The picture that emerges seems to be relatively simple, even though the underlying dynamics may be quite complex: the tropical rain-belts are attracted to the relatively warm hemisphere, with the Sahel, which we can think of as the northernmost extension of these rain-belts in Northern summer, suffering drought when the Southern Hemisphere is relatively warm. This effect is thought to be relevant more generally throughout the tropics, and not just for Africa. See, for example, Chiang and Bitz on the interaction between the Ice Age ice sheets and tropical precipitation, and Yoshimori and Broccoli on the consequnces for the tropical rain-belts of north-south asymmetry in radiative forcing. Sarah Kang (graduate student in Princeton's AOS Program), has studied the underlying dynamics in a variety of idealized models (the first paper emerging from this work is Kang, Held, Frierson and Zhao).
An alternative hypothesis, popular during the 1970-1980's drought itself, is modification of the land surface due to human activity, usually termed "desertification". Climate models do suggest that one can reduce Sahel rainfall by increasing the surface albedo (the reflectivity of the surface to solar radiation), a result expected from the loss of vegetation, but models have not produced responses of adequate magnitude by this mechanism, and it is difficult to explain a mid-century maiximum in rainfall through land alteration. See Brooks for further discussion of this major shift in perspective from one in which land alteration is directly responsible for the drought to one in which oceanic changes unrelated to any land modifications are deemed to be the dominant cause. The dominance of oceanic forcing in the past does not deny the possibility that major land modifications could be a factor in the future, or that the feedback of land vegetation to the changes in rainfall could be important for the observed variations.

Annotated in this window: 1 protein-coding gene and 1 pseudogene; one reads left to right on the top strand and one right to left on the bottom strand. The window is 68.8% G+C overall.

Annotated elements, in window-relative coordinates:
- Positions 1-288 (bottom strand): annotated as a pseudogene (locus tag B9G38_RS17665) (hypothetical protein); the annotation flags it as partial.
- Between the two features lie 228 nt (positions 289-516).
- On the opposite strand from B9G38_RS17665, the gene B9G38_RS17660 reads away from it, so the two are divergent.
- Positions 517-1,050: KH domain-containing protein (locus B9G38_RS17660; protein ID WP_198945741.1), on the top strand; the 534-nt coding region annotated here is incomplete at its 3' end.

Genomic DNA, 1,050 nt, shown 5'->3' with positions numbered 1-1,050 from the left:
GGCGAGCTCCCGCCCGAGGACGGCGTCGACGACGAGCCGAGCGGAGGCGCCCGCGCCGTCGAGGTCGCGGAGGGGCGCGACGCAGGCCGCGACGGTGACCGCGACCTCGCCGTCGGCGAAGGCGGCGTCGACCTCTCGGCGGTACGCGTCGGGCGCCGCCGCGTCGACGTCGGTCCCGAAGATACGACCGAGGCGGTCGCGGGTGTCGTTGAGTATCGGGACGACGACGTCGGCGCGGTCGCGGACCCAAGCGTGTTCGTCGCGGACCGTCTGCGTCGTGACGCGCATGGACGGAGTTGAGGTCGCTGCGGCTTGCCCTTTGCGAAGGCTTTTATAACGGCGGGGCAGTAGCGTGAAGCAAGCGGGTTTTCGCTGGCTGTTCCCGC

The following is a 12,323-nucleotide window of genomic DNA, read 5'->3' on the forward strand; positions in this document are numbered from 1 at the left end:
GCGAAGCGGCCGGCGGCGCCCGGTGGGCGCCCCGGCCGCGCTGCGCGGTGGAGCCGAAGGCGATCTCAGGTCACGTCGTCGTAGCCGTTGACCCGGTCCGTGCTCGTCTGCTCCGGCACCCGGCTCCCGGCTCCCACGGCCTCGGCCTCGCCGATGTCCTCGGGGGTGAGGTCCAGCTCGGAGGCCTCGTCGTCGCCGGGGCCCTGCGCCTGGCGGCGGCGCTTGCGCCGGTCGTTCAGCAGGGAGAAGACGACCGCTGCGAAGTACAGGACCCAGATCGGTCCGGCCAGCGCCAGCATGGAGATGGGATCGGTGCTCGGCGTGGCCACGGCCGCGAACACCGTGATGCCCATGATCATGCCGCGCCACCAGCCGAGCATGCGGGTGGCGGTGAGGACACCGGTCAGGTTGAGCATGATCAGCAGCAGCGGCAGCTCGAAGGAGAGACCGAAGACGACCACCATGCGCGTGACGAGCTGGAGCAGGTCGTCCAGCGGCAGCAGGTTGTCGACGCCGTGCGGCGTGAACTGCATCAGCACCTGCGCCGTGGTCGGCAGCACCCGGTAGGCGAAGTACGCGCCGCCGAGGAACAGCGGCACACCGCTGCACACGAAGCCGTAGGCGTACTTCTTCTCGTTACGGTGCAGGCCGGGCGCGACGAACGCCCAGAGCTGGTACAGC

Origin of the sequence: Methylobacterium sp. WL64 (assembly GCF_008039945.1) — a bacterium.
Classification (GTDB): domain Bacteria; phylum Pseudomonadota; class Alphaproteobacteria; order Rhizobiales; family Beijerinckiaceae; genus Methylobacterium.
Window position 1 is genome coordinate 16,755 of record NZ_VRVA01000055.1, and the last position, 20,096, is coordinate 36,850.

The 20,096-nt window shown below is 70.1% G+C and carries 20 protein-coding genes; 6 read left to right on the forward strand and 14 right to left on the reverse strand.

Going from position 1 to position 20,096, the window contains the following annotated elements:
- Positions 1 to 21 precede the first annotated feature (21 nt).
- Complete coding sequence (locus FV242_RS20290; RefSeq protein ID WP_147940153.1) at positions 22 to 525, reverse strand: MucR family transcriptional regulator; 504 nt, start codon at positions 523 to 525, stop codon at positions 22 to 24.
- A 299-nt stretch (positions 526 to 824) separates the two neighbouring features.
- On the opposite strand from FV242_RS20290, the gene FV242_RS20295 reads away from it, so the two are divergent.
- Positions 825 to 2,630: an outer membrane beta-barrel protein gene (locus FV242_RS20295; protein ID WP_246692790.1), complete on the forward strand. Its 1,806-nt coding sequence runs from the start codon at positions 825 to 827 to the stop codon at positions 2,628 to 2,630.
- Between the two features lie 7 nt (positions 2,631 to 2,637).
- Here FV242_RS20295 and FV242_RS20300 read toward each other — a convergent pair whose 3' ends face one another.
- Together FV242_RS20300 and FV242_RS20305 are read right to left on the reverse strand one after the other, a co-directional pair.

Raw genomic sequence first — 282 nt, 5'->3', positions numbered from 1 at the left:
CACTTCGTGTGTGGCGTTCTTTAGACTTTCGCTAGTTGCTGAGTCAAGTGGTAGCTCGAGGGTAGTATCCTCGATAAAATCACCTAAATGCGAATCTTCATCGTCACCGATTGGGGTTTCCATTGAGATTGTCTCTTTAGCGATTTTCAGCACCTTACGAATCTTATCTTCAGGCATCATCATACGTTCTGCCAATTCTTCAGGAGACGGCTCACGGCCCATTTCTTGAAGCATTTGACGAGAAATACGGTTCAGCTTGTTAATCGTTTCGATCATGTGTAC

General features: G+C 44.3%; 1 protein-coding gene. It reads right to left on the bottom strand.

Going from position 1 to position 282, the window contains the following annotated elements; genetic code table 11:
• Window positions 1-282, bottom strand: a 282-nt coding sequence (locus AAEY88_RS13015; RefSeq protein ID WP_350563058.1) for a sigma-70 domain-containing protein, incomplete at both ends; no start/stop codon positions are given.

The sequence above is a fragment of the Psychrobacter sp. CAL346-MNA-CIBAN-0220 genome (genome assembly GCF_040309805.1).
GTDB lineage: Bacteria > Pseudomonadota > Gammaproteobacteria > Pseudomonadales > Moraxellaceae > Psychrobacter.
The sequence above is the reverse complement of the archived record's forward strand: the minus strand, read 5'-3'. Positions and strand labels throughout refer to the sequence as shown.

If we accept that inter-hemispheric gradients in ocean temperature are a key proximal cause of multi-decadal Sahel rainfall variations, the search for the ultimate cause becomes the search for an explanation for these ocean temperature variations, A substantial part of these changes in temperature gradient is likely due to internal variability, the source of this variability most likely being in the meridional overturning circulation in the Atlantic Ocean. Zhang and Delworth, for example, have shown how manipulating the northward heat flux by the Atlantic ocean in a climate model can alter Sahel rainfall. But aerosol forcing has also been implicated as a potential candidate for the drying tendency since mid-century, with increasing sulphate pollution in the Northern Hemisphere causing the Northern Hemisphere to cool relative to the south. The recent warming in the north is, in this interpretation, caused by cleansing of the Northern Hemisphere atmosphere. Rotstayn and Lohmann have argued that the evolution of aerosol forcing is large enough to explain a large fraction of the Sahel drought, if one includes relatively large indirect aerosol effects associated with cloud/aerosol interactions. Biasutti and Giannini describe the results in the CMIP3 coupled-climate model simulations utilized by the IPCC's 4th Assessment, and conclude that there is a small forced component to the drying trend over the 20th century in most of these models. This trend does not continue into the future in the multi-model average, implying that the dominant forcing in the models is not greenhouse gases but rather aerosols, in qualitative agreement with Rotstayn and Lohmann. Greater confidence in our ability to estimate past variations in aerosol forcing will be needed to make further progress on this aspect of the problem. But, once again, to the extent that the precipitation did indeed maximize in mid-century, the more plausible explanation for the bulk of the observed variability remains internal variability.